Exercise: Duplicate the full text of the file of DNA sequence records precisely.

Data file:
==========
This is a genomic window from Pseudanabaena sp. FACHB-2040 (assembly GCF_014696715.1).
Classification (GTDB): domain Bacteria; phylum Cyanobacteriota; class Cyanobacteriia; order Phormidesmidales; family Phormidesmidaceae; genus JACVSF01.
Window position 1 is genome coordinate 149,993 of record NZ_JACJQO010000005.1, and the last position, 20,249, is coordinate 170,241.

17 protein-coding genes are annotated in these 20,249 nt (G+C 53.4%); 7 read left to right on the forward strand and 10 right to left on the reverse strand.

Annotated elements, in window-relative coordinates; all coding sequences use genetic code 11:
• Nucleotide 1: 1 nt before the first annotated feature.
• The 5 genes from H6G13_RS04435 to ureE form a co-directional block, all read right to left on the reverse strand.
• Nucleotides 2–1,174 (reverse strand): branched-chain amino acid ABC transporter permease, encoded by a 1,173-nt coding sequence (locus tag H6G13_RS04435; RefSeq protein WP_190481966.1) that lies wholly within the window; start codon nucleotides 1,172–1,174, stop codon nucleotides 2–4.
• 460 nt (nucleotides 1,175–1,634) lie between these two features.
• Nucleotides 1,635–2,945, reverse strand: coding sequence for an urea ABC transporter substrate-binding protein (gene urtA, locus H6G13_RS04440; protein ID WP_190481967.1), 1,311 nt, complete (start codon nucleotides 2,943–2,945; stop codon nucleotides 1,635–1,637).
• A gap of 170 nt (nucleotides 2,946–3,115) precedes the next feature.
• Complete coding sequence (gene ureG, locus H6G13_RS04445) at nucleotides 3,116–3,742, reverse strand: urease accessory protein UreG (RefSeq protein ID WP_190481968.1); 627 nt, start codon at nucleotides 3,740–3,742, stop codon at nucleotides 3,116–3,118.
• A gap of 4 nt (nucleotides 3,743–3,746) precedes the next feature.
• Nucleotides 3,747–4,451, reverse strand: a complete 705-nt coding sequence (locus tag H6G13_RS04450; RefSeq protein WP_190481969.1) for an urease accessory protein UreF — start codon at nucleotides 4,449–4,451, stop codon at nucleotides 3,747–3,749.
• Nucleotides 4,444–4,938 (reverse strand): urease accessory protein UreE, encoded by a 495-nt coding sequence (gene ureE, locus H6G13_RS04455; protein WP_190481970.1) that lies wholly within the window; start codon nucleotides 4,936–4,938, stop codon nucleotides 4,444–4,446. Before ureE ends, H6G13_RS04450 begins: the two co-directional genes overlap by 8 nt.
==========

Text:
This is a genomic window from Pseudanabaena sp. FACHB-2040 (assembly GCF_014696715.1).
Classification (GTDB): domain Bacteria; phylum Cyanobacteriota; class Cyanobacteriia; order Phormidesmidales; family Phormidesmidaceae; genus JACVSF01.
Window position 1 is genome coordinate 149,993 of record NZ_JACJQO010000005.1, and the last position, 20,249, is coordinate 170,241.

17 protein-coding genes are annotated in these 20,249 nt (G+C 53.4%); 7 read left to right on the forward strand and 10 right to left on the reverse strand.

Annotated elements, in window-relative coordinates; all coding sequences use genetic code 11:
• Nucleotide 1: 1 nt before the first annotated feature.
• The 5 genes from H6G13_RS04435 to ureE form a co-directional block, all read right to left on the reverse strand.
• Nucleotides 2–1,174 (reverse strand): branched-chain amino acid ABC transporter permease, encoded by a 1,173-nt coding sequence (locus tag H6G13_RS04435; RefSeq protein WP_190481966.1) that lies wholly within the window; start codon nucleotides 1,172–1,174, stop codon nucleotides 2–4.
• 460 nt (nucleotides 1,175–1,634) lie between these two features.
• Nucleotides 1,635–2,945, reverse strand: coding sequence for an urea ABC transporter substrate-binding protein (gene urtA, locus H6G13_RS04440; protein ID WP_190481967.1), 1,311 nt, complete (start codon nucleotides 2,943–2,945; stop codon nucleotides 1,635–1,637).
• A gap of 170 nt (nucleotides 2,946–3,115) precedes the next feature.
• Complete coding sequence (gene ureG, locus H6G13_RS04445) at nucleotides 3,116–3,742, reverse strand: urease accessory protein UreG (RefSeq protein ID WP_190481968.1); 627 nt, start codon at nucleotides 3,740–3,742, stop codon at nucleotides 3,116–3,118.
• A gap of 4 nt (nucleotides 3,743–3,746) precedes the next feature.
• Nucleotides 3,747–4,451, reverse strand: a complete 705-nt coding sequence (locus tag H6G13_RS04450; RefSeq protein WP_190481969.1) for an urease accessory protein UreF — start codon at nucleotides 4,449–4,451, stop codon at nucleotides 3,747–3,749.
• Nucleotides 4,444–4,938 (reverse strand): urease accessory protein UreE, encoded by a 495-nt coding sequence (gene ureE, locus H6G13_RS04455; protein WP_190481970.1) that lies wholly within the window; start codon nucleotides 4,936–4,938, stop codon nucleotides 4,444–4,446. Before ureE ends, H6G13_RS04450 begins: the two co-directional genes overlap by 8 nt.